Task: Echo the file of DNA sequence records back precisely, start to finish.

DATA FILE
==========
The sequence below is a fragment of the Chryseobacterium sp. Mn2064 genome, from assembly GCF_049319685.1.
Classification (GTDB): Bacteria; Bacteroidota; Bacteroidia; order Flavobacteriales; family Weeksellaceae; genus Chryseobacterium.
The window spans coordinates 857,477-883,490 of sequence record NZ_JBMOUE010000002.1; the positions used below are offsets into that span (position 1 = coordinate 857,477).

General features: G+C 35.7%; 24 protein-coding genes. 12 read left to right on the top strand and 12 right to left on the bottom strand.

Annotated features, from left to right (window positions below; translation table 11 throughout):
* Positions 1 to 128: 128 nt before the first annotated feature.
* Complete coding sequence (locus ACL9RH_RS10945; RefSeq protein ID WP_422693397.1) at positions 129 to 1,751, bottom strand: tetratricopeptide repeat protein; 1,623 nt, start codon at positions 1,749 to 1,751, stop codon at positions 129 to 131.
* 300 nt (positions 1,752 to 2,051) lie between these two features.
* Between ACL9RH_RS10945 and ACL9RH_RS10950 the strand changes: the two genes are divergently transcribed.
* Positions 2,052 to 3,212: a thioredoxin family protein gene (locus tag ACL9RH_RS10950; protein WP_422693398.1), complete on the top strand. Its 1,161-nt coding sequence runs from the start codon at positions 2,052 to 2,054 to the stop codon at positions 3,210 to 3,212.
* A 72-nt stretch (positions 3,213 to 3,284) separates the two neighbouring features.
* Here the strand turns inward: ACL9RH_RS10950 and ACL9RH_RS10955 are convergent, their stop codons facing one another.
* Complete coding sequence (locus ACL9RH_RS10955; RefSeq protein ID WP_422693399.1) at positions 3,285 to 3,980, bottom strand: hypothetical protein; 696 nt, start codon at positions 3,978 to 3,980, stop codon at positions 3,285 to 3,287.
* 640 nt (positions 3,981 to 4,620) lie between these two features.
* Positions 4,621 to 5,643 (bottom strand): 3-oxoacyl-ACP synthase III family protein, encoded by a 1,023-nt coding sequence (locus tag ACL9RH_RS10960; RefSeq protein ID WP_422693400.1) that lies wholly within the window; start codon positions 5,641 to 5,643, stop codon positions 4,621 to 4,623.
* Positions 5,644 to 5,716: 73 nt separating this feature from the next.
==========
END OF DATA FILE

The sequence below is a fragment of the Chryseobacterium sp. Mn2064 genome, from assembly GCF_049319685.1.
Classification (GTDB): Bacteria; Bacteroidota; Bacteroidia; order Flavobacteriales; family Weeksellaceae; genus Chryseobacterium.
The window spans coordinates 857,477-883,490 of sequence record NZ_JBMOUE010000002.1; the positions used below are offsets into that span (position 1 = coordinate 857,477).

General features: G+C 35.7%; 24 protein-coding genes. 12 read left to right on the top strand and 12 right to left on the bottom strand.

Annotated features, from left to right (window positions below; translation table 11 throughout):
* Positions 1 to 128: 128 nt before the first annotated feature.
* Complete coding sequence (locus ACL9RH_RS10945; RefSeq protein ID WP_422693397.1) at positions 129 to 1,751, bottom strand: tetratricopeptide repeat protein; 1,623 nt, start codon at positions 1,749 to 1,751, stop codon at positions 129 to 131.
* 300 nt (positions 1,752 to 2,051) lie between these two features.
* Between ACL9RH_RS10945 and ACL9RH_RS10950 the strand changes: the two genes are divergently transcribed.
* Positions 2,052 to 3,212: a thioredoxin family protein gene (locus tag ACL9RH_RS10950; protein WP_422693398.1), complete on the top strand. Its 1,161-nt coding sequence runs from the start codon at positions 2,052 to 2,054 to the stop codon at positions 3,210 to 3,212.
* A 72-nt stretch (positions 3,213 to 3,284) separates the two neighbouring features.
* Here the strand turns inward: ACL9RH_RS10950 and ACL9RH_RS10955 are convergent, their stop codons facing one another.
* Complete coding sequence (locus ACL9RH_RS10955; RefSeq protein ID WP_422693399.1) at positions 3,285 to 3,980, bottom strand: hypothetical protein; 696 nt, start codon at positions 3,978 to 3,980, stop codon at positions 3,285 to 3,287.
* 640 nt (positions 3,981 to 4,620) lie between these two features.
* Positions 4,621 to 5,643 (bottom strand): 3-oxoacyl-ACP synthase III family protein, encoded by a 1,023-nt coding sequence (locus tag ACL9RH_RS10960; RefSeq protein ID WP_422693400.1) that lies wholly within the window; start codon positions 5,641 to 5,643, stop codon positions 4,621 to 4,623.
* Positions 5,644 to 5,716: 73 nt separating this feature from the next.